is the legal way.

Send for Sheriff Keller.

What'll he do?

Send another Thomson?

Keller's 50 miles away.

He might as well be a thousand,

for all the times he comes down here.

I say we try our own marshal.

This looks like a happy gathering.

Something we should know about?

Just foolish committee talk.

Something I can do for you?

With all this foolish committee talk,

half the stores in town are closed.

It is supply day at San Pablo,

Mr. Richardson.

Let's see, a half dozen

sacks of flour...

Give me a few minutes, Curley,

and I'll be open.

Yes, sir, Mr. Richardson.

We wouldn't think of breaking up

such an important meeting.

I tell you what,

we'll wait outside.

Pony, Johnny and me.

Benner killed our barber.

An hour ago, we were all

very indignant about that.

Yet, there he stood,

and none of us did anything.

All right, Henry.

You've made your point.

But who are you going to get

for your marshal?

I have a man in mind.

Clay Blaisdell.

Serving at present

as marshal in Port James.

You mean, vigilante, gambler,


I'm sure we've all

heard about him.

There's even been a book

written about him by Kalib Bane.

Mr. Bane attributes all manner

of courage to Mr. Blaisdell.

He presented him with a pair of

gold Colts for his brave deeds.

I saw Blaisdell once,

in Port James.

The day after he killed

big Ben Nicholson.

Nicholson was a bad one.

Blaisdell deserved those colts.

Is this superhuman going to

subdue the savage beast

by the pure power of his eye,

or the menace of his six shooter,

or simply by his reputation?

None of those, Miss Jessie.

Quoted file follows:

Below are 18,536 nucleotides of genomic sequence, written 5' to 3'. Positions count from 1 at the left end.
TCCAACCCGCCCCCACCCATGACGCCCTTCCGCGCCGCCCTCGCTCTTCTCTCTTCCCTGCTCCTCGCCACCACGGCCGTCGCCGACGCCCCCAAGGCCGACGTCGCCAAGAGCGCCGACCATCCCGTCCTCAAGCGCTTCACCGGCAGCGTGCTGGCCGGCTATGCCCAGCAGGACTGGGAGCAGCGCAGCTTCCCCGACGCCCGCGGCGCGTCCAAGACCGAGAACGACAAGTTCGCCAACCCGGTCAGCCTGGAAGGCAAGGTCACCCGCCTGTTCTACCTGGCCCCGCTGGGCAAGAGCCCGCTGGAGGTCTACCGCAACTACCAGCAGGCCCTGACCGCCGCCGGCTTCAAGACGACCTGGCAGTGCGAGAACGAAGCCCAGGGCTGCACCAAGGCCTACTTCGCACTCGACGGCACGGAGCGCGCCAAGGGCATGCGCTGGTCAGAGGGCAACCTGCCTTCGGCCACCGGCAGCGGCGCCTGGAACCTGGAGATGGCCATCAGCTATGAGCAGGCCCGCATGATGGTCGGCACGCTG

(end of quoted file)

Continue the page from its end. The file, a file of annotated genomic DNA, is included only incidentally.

Blaisdell's only hope in Warlock

is to be lead-proof.

There she is, Clay.


A pretty enough town.

Better than some I've seen.

- Just for a short stay.

- We'll find out.

They're coming!

They're coming!

I saw them!

They're coming!

I saw them!

They're coming!

Well, Jessie.

There he comes,

gold handled Colts and all.

This is a real beginning for Warlock.

- He's here.

- And I'm going.

- I've sold out to Morgan.

- I guess you have.

I wonder if we all have.

Morning, Mr. Blaisdell.


I'm Judge Holloway.

- I didn't know Warlock had ajudge.

- On acceptance only.

Same way you're a marshal.

I want to get a good look at you.

- They say you're a decent man.

- I thank you.

But it's not enough to be decent

where you have to kill men

and judge which men to kill,

the word is the law.

I guess I'll be the law, Judge,

on your acceptance.

Not on mine.

I don't accept you.

Any man who's got himself set

over others

and isn't responsible

to something bigger

- Is a murdering swine.

- Shut up, Judge.

There's something bigger than

all men, and that's the law!

Do you hear me? The law!

- A nice welcome.

- Better than some I've seen.

As I understand it,

I have full authority

accountable to you,

the citizens' committee.

- Yes, accountable to us.

- That's what I said, Mr. Petrix.

I'll carry out my duties in ways

best fitted to the job,

the aim being public safety.

Peace and safety,

that's our aim.

You won't be surprised then,

if I have to post men out of town.

As a last resort, in the case

of real trouble makers,

they'll be informed they come

into town at the risk of their lives.

I suggest you start by posting

every one of the San Pablo cowboys.

Just a minute, Buck.

All those boys ain't bad.

I like Curley Burne and Billy Gannon,

among others.

It's McQuown and Benner...

Mr. Skinner and Mr. Slavin,

you'll let that be my choice.

There are one or two real trouble

makers. If I give you their names...

He's not your private marshal,

Mr. McDonald.

Also my choice,

Mr. McDonald.

One other thing.

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Robert Alan Aurthur

Robert Alan Aurthur (June 10, 1922 – November 20, 1978) was an American screenwriter, director and producer. more…

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Submitted on August 05, 2018